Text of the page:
Node.js 10.x vs Node.js 8.x: A Version Comparison

Node.js is an open-source server-side runtime environment allowing developers to use JavaScript to create scalable, high-performance network applications. Unlike traditional web development, where JavaScript is primarily used on the client side, Node.js allows JavaScript code to be executed on the server.

Node.js has undergone numerous version releases since its initial launch. The two major releases, Node.js v8.x and Node.js v10.x brought significant changes and additions. Node.js 8.0.0 ships with V8 5.8, a significant update to the JavaScript runtime that includes major improvements in performance and developer-facing APIs. At the same time, Node.js v10.x is the sixth major Node.js release since the launch of the Node.js foundation. This release comes with a coordinated experimental release of Node-ChakraCore that fully supports N-API and advances the Time-Travel innovation.

This article aims to empower developers, project managers, and organizations to make informed decisions, ensure compatibility, enhance security, and leverage new features, ultimately contributing to the success and longevity of software projects. Some software updates may introduce breaking changes or deprecate certain functionalities. Understanding these changes allows developers to assess the risk and plan for any necessary modifications or updates to their code.

Node.js 8.x Release Highlights

Most significant changes and features that came with the Node.js 8.0.0 release:


In this release, Node.js introduces a new experimental API called N-API. N-API stands for Node-API and is designed to provide a more stable and consistent way for developers to work with native add-ons in Node.js applications.

One of the key benefits of N-API is that it allows native addons to be compiled once on a system and used across multiple versions of Node.js. This means developers can build native addons that work seamlessly with different Node.js versions without recompilation.


The async hooks module serves as a diagnostics API. It allows developers to gain insights into the behavior of asynchronous operations within their Node.js applications. This can be particularly valuable for debugging, performance monitoring, and tracing the flow of asynchronous code.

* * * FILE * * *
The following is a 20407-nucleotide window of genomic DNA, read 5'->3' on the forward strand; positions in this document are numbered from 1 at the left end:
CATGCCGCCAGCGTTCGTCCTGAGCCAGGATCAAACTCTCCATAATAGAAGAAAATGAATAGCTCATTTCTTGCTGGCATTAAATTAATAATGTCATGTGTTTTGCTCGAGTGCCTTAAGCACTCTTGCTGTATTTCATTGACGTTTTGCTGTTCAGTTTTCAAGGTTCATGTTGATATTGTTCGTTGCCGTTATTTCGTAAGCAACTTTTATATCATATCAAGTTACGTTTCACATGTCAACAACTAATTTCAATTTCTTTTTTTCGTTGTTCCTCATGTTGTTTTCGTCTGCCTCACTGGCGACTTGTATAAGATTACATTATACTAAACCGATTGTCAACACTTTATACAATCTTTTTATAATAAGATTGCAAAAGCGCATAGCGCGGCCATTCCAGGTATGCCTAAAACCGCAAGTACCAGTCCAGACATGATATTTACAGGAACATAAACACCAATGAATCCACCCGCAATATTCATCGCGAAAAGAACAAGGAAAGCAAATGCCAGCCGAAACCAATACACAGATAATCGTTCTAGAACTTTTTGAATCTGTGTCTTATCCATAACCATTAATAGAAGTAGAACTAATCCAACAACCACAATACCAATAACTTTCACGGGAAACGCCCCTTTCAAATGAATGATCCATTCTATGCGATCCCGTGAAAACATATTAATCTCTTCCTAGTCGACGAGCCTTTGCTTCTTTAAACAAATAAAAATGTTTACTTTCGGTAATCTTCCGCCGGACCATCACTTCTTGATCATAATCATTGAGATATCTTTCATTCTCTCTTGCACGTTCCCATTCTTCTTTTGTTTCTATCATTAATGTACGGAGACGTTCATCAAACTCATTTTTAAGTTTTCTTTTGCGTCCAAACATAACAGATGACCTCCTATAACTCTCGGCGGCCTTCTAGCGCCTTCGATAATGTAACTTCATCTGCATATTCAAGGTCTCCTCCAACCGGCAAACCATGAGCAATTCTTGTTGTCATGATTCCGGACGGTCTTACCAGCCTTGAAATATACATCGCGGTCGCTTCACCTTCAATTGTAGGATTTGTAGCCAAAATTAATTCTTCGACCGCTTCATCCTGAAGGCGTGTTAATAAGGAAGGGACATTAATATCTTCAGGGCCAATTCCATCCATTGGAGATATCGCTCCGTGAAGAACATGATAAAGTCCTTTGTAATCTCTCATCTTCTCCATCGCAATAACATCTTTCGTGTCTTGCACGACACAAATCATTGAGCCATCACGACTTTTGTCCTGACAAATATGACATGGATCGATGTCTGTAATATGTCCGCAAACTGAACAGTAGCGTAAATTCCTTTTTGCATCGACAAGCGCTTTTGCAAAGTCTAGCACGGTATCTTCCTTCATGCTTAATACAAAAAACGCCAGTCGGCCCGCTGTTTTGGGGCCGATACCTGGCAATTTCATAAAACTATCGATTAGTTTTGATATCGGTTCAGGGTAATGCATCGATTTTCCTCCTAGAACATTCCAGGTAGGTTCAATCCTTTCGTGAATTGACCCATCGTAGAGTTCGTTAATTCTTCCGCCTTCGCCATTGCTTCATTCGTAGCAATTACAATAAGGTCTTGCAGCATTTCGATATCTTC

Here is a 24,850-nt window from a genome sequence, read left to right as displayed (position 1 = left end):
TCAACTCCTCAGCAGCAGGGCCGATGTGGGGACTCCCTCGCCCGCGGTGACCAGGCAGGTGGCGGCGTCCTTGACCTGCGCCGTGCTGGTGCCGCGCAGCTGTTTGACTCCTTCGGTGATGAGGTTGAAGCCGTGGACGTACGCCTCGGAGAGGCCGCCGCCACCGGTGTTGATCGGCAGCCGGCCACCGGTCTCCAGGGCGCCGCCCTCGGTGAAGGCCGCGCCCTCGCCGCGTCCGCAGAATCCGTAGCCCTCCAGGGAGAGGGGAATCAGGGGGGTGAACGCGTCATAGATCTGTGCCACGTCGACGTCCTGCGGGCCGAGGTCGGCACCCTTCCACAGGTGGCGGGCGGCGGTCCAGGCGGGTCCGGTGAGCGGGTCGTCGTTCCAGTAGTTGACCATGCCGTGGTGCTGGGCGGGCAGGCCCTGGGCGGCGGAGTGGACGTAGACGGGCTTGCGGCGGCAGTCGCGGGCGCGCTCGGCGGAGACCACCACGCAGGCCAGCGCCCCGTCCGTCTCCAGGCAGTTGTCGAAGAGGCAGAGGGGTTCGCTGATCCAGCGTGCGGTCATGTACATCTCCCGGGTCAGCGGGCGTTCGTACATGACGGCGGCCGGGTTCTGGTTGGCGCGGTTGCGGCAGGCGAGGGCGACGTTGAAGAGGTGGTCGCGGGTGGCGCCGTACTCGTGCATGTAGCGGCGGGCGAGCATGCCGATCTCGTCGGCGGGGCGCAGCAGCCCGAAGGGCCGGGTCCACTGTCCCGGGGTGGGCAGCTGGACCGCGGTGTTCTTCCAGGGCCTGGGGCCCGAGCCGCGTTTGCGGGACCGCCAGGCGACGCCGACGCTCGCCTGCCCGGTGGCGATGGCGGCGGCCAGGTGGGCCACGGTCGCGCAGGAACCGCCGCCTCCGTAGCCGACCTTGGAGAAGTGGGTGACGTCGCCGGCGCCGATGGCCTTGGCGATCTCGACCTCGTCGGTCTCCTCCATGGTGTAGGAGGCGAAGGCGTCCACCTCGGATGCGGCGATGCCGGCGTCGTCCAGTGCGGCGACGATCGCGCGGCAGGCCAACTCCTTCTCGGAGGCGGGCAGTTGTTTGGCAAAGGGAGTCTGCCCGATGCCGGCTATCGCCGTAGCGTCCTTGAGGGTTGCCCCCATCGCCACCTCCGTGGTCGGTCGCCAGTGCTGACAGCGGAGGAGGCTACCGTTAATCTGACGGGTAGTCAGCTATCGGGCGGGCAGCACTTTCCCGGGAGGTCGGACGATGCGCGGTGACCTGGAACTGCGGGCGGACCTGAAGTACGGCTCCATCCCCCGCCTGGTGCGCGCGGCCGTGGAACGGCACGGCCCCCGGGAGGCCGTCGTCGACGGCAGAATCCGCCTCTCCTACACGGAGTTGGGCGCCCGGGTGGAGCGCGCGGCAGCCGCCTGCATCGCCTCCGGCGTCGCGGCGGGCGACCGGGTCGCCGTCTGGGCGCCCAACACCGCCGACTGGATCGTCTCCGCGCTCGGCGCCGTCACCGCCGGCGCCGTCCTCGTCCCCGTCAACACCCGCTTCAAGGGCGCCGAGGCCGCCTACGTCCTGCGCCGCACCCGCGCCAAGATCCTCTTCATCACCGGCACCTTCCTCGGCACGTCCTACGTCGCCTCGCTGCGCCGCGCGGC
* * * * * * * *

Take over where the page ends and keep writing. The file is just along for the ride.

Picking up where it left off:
It’s important to note that the async_hooks module is marked as experimental. This designation indicates that it is not yet considered stable and may undergo further changes or refinements in future Node.js releases. As a result, users are advised to exercise caution when using the experimental module.

Improved Support for Promises

The release of Node.js 8.0.0 introduced a notable feature: the util.promisify() API. This API provides a way to convert standard Node.js callback-style APIs into functions that return Promises.

In traditional Node.js programming, many functions use a callback pattern for handling asynchronous operations. These functions accept a callback function as an argument, invoked once the operation is complete or an error occurs. For example:

const fs = require('fs');

fs.readFile('file.txt', 'utf8', (err, data) => {
  if (err) {
    // Handle error
  } else {
    // Process data

Node.js 8.0.0 introduced the util.promisify() function as part of the built-in util module. This function allows you to wrap callback-style functions and convert them into Promise-based functions. Here’s an example of how you might use it:

const util = require('util');
const fs = require('fs');

const readFileAsync = util.promisify(fs.readFile);

readFileAsync('file.txt', 'utf8')
  .then(data => {
    // Process data
  .catch(err => {
    // Handle error

Console Improvements

In Node.js 8.0.0, there were changes made to the behaviour of the console module, which includes methods like console.log() and console.error(). These changes have to do with how errors are handled when writing output to streams like stdout and stderr.